All that said, the biggest reason for David’s cyberpsychosis is his excessive use of cyberware. He thinks he’s built differently like he’s a “chosen” character and won’t suffer the same fate as Maine (or any of the cyberware users). Rebecca, Lucy, Ripperdoc (Kenjiro Tsuda/Borge Etienne), and even his enemies warn him several times that it doesn’t work that way.
But he doesn’t listen to them because he’s under the impression that if he just thinks about it, works harder, earns more money, and reaches the top, things will end differently for him. And if that doesn’t speak to the “run and grind” mentality that capitalist corporations pump into our brains better than anything out there, I don’t know what does.
They want us to become profit machines. They don’t want anything organic growing in us. In fact, it can be said that David is not completely evasive because even in the end he is attached to his core feelings because of his relationship with Lucy.
Cyberpunk: Edgerunners Season 1 Ending, Explained: What Happened At The End of The Season?
Even as David’s cyberpsychosis begins to build, he uses the Cyberskeleton not only to finish off the Militech armies but also to travel to Arasaka to save Lucy. As per his agreement with Arasaka, Faraday kills Kiwi because he knows about the Cyberskeleton and starts advancing towards Arasaka HQ. The Arasaka staff understands that David has crossed a line and needs to be stopped.
So they reveal Adam Smasher, a mythical super soldier full of cyberware because apparently, he’s the only one who can go toe-to-toe with David. Faraday delivers Lucy to Arasaka. David makes a grand entrance while slowly going over the edge due to his cyber psychosis. They save Lucy and take her to their vehicle while keeping the relentless Adam Smasher at bay. Rebecca is killed by Adam Smasher. Falco realizes that if they stay there any longer, they will all die. Therefore, despite Lucy’s protests, he leaves with Lucy because that’s what David wants him to do.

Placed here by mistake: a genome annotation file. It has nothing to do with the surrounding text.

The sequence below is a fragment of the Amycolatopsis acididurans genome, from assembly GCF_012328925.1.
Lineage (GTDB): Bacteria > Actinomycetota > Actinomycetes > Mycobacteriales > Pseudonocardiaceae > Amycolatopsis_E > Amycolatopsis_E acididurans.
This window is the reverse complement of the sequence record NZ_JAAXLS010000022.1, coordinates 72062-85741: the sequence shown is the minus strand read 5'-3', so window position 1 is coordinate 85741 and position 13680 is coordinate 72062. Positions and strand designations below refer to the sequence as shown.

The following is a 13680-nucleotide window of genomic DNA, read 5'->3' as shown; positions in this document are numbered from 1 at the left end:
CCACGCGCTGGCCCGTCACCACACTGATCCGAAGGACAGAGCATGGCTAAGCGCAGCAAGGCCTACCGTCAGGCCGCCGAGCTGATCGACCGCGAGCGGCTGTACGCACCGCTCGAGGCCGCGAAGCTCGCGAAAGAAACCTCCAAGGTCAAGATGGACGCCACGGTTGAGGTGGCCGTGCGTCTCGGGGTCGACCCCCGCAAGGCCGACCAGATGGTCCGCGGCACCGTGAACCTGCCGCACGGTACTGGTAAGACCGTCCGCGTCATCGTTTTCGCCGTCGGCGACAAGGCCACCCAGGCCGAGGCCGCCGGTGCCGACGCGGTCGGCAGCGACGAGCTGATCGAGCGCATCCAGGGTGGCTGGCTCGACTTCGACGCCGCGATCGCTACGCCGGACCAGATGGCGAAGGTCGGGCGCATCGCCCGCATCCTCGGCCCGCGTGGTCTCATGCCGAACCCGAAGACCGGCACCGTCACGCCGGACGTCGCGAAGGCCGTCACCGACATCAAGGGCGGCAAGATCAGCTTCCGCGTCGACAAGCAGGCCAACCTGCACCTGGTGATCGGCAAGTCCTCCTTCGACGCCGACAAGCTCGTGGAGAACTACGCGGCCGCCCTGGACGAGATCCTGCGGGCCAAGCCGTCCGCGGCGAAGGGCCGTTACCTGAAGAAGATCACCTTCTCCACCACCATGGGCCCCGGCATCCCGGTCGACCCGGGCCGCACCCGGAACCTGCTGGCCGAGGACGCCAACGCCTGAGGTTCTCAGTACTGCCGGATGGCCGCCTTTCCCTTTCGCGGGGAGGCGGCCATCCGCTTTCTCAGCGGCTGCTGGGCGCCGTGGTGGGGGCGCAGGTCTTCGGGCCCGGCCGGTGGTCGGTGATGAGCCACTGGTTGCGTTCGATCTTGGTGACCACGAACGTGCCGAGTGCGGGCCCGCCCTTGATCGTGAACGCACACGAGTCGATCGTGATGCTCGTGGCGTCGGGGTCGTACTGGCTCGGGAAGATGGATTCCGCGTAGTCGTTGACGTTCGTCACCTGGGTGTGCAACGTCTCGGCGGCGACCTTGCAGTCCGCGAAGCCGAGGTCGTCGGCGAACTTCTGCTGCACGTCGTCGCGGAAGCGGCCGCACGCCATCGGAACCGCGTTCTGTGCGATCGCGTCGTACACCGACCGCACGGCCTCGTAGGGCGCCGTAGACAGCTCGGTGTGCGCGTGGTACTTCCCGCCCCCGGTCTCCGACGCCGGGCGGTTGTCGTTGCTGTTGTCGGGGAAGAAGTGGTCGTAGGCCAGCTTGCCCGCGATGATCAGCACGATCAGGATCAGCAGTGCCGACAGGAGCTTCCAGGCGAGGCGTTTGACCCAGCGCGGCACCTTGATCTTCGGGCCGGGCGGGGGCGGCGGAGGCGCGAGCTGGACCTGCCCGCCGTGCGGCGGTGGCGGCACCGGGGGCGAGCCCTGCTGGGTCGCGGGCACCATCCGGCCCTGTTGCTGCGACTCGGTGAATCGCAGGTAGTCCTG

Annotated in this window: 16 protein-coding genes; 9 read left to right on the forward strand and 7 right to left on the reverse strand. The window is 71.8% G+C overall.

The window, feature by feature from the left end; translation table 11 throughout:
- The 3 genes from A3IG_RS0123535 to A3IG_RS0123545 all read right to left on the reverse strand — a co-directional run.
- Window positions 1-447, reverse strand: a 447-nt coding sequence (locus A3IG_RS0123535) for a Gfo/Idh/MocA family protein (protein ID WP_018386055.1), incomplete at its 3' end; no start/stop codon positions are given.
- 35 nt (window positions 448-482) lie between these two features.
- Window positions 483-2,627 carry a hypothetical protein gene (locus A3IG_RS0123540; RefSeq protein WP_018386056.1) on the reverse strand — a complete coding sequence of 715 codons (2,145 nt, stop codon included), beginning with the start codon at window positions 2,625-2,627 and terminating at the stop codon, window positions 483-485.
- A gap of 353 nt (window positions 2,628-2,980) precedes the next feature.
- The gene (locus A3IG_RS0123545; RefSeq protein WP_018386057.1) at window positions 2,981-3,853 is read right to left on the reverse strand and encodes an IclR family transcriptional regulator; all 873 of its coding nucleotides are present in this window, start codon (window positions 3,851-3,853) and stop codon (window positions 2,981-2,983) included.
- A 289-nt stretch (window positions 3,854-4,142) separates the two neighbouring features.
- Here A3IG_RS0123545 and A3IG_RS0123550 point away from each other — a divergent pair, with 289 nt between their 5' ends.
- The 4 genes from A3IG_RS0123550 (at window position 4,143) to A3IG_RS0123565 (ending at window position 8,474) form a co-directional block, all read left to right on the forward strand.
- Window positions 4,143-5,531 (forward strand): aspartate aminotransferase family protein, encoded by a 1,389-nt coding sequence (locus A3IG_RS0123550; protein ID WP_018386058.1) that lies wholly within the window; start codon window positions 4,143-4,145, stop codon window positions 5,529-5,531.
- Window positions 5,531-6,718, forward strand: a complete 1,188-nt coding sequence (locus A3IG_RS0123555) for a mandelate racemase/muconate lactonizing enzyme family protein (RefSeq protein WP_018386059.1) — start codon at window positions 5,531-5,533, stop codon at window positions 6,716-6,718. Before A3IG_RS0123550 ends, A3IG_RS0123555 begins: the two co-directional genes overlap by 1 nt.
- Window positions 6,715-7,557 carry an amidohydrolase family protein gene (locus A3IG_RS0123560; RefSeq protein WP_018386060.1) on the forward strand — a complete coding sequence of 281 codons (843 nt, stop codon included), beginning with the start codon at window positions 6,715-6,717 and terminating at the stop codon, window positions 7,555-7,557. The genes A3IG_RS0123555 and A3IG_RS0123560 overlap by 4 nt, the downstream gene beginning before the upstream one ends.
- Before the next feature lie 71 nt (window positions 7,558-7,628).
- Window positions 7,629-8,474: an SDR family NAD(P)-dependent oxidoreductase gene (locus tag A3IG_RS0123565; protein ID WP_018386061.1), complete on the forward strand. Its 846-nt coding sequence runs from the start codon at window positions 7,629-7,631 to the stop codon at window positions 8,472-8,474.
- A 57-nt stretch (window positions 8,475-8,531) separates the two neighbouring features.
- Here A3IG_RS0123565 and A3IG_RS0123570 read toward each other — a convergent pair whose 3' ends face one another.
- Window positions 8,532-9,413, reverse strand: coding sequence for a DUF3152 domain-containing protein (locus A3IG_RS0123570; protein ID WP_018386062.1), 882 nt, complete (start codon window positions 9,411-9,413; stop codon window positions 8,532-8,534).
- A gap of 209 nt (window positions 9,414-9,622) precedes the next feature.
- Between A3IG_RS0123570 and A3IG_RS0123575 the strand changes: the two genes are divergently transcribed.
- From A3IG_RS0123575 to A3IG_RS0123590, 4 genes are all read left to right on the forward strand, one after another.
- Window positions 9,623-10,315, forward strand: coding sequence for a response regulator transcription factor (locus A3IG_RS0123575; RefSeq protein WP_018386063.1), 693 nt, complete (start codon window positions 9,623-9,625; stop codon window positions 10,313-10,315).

David takes on Adam Smasher one last time but fails miserably as he damages all of his equipment. Adam Smasher says David can make an interesting build. David says he doesn’t care. So Adam Smasher kills him by shooting him point blank. There’s another time jump and we see Lucy on the moon (is that a reference to “Lucy in the Sky”?), which is a tourist spot if it wasn’t clear before. She imagines her virtual reality date with David and stands alone enjoying the warmth of the sun.
And if that’s not a clear indication that “Cyberpunk: Edgerunners” is a love story at its core, then I don’t know what is. Yes, the show talks about a lot of things, from capitalism, violence, misogyny, and how it all degrades humanity in general and within ourselves. At the stage we are in, it is almost impossible to take on these mega-corporations and bring about any change. What we can do, however, is to stand by our loved ones, fulfill their dreams along with ours, and try to live a fulfilling life. “Cyberpunk: Edgerunners Season 1.”